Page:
The Wisdom From Fairytales I Use to Cope With Asperger's
I’ve been enjoying the series “Once Upon A Time” on Netflix. The ups and downs of the characters and how both the villains and the heroes all have their personal battles to fight make me reflect on my life. There have been ups and downs, bumps in my road, betrayal by false friends, people playing their political games which I never understood, and me, bewildered, knocked down by too many punches.
This is where I am at now. At age 37 I have run out of energy from what feels like a battle every day. Only I am not fighting pirates; I am just trying to cope with the school run or shopping. Actually, that’s a fib, I don’t cope with shopping, I don’t do it at all. It makes me feel sick and dizzy, kind of traumatized. I have Asperger’s syndrome, which in my case comes with a double dose of anxiety and in my adult years, depression.
I have managed to produce three wonderful sons, and I am still full of hope for their future, since I am doing the best I can to prepare them for life and imbue them with confidence and resilience, things I never had. My eldest son has Asperger’s too, and I hope he will find greater ability to roll with life’s punches, despite his struggle with anxiety too.
I currently spend most of my time at home, since I’m struggling with leaving the house. I push myself to do the simple things: get dressed and washed, do the washing, sort laundry, clean and cook dinner. I avoid interaction if I can and rarely even see the people I really like because I become anxious and then afterwards, drained.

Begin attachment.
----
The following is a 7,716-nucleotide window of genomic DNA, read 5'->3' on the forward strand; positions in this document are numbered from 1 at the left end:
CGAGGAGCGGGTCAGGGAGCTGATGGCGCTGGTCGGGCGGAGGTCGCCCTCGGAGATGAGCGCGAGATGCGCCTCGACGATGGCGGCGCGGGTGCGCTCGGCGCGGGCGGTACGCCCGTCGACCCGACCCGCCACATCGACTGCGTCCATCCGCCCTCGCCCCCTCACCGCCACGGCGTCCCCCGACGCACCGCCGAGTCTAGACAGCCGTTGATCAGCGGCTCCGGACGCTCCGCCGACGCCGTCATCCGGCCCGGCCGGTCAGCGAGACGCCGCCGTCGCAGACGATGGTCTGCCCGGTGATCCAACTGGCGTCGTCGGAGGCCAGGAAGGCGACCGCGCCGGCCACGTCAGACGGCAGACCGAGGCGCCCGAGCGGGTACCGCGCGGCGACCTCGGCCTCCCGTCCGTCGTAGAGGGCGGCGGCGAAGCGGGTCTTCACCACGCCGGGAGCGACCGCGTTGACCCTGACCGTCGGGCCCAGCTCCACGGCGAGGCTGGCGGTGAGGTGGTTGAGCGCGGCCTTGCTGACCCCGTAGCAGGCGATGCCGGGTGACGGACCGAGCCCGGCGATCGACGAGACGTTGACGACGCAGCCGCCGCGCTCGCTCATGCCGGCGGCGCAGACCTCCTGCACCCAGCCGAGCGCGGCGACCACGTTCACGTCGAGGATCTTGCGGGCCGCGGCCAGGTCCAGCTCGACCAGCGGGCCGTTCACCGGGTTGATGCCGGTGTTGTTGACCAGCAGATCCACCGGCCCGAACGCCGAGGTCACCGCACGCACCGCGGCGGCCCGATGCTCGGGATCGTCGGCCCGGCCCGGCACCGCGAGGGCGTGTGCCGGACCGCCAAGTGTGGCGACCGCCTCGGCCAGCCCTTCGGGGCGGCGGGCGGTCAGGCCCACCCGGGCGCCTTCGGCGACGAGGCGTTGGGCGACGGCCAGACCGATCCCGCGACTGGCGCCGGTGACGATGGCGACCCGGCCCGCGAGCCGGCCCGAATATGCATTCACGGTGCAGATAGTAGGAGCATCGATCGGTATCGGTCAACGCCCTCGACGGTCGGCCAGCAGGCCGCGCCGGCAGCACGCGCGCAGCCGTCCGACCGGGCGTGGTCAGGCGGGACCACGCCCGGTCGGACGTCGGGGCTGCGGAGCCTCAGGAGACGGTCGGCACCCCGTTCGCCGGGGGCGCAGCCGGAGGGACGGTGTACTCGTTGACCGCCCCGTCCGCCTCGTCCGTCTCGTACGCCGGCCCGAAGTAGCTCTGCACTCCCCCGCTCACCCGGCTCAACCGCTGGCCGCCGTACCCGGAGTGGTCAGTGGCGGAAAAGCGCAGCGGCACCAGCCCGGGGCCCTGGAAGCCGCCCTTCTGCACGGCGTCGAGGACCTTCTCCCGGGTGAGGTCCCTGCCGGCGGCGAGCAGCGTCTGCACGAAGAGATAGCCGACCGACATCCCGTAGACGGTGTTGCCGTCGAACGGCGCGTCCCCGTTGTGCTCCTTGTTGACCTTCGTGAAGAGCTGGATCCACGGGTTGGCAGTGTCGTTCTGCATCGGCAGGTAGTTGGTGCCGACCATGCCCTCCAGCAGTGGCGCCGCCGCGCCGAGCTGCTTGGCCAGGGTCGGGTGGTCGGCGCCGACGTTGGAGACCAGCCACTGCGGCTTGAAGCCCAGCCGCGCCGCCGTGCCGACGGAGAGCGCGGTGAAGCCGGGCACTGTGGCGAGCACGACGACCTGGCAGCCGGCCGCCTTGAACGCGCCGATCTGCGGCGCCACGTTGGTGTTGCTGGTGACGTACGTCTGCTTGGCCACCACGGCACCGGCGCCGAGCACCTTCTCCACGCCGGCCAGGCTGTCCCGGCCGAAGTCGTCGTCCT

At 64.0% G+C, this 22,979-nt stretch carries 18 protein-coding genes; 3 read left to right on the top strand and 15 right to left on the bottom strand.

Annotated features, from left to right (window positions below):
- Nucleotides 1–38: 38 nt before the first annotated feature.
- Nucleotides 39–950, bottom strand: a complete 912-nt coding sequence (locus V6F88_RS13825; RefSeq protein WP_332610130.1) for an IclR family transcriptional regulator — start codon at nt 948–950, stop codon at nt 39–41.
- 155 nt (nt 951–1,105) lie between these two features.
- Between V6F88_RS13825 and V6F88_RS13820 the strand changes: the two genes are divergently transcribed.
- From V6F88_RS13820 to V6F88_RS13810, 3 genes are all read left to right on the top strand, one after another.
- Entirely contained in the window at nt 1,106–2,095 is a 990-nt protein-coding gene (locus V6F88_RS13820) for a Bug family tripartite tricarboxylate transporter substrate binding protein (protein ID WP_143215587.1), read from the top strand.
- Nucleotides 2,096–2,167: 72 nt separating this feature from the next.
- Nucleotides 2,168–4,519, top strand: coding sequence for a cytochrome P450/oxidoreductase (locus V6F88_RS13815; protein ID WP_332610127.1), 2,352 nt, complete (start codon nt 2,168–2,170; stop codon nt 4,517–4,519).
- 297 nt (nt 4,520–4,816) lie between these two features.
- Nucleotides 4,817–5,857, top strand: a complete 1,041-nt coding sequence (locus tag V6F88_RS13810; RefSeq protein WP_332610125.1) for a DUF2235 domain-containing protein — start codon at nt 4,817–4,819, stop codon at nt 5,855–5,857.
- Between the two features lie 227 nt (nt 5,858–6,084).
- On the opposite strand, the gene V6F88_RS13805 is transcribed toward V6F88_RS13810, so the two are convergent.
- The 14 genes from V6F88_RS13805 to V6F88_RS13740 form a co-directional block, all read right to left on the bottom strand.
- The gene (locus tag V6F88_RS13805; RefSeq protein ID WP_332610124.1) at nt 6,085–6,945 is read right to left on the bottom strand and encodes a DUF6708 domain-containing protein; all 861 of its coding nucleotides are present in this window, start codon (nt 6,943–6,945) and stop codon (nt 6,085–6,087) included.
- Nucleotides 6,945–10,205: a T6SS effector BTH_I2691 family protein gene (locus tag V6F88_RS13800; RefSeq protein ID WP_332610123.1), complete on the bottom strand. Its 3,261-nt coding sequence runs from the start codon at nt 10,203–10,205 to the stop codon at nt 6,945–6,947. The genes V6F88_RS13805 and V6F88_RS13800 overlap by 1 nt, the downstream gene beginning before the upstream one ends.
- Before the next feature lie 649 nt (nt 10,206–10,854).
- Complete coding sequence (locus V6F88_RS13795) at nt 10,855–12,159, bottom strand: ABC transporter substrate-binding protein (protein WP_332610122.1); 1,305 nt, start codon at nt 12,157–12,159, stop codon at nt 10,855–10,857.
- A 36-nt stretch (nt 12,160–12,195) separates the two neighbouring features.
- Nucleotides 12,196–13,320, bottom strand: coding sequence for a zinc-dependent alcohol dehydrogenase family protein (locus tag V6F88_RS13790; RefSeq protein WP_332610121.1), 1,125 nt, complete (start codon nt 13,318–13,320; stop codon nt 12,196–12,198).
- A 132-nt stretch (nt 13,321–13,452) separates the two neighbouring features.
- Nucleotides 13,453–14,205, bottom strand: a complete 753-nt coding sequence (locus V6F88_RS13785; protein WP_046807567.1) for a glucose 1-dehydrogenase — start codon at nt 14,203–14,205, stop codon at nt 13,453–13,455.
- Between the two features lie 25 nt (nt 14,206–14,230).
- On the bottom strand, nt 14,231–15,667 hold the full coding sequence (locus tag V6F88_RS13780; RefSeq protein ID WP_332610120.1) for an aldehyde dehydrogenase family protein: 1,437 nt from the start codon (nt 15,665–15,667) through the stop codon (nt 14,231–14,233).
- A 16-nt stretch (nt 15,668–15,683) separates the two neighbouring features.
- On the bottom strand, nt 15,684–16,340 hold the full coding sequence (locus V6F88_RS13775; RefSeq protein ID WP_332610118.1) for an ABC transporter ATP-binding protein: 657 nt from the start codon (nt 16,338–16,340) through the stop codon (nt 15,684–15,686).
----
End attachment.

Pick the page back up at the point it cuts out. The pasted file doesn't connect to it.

I was not always like this. I had a breakdown in July, six months ago, when I felt suicidal, and since then I’ve regressed into a hermit-like state, despite the various medications my doctor prescribed. I think I just became exhausted from the continuous challenges I faced daily (things other people probably take for granted, like socializing, working, shopping). I am hopeful eventually this will change and I will find things easier when my anxiety lessens and the depression lifts.
I suppose if I were in a fairytale, it would be in that part of the story where hope seems rather lost, just before things take an upward turn and everyone breathes a sigh of relief. So that’s what I’m hoping for. I take comfort in my amazing sons and enjoy my time with them. This is the upside of not being able to cope with a career
Life is in a way rather like a fairytale for everyone, being full of twists and turns in the plot, things you don’t see coming, some bad and some good. In stories and films, the bad guys always try to win by destroying hope and self-worth, for this is more powerful a weapon than wounding the body. And the bad guys are defeated when the heroine or hero doesn’t give into this and instead listens to the small voice inside them that urges them to keep on trying and keep going.
Fairytales are a reminder that life will get better if you hang on to hope. Believing in the possibility of a happy ending is a powerful thing, although the happy ending isn’t always what you imagine it will be. I guess it’s important to remember what we keep going for or for whom we keep going. Whatever challenges life has thrown in our path, we must keep the faith and find our hope.
If you or someone you know needs help, visit our suicide prevention resources page.
If you need support right now, call the National Suicide Prevention Lifeline at 1-800-273-8255, the Trevor Project at 1-866-488-7386 or reach the Crisis Text Line by texting “START” to 741741.
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Image via Once Upon a Time Facebook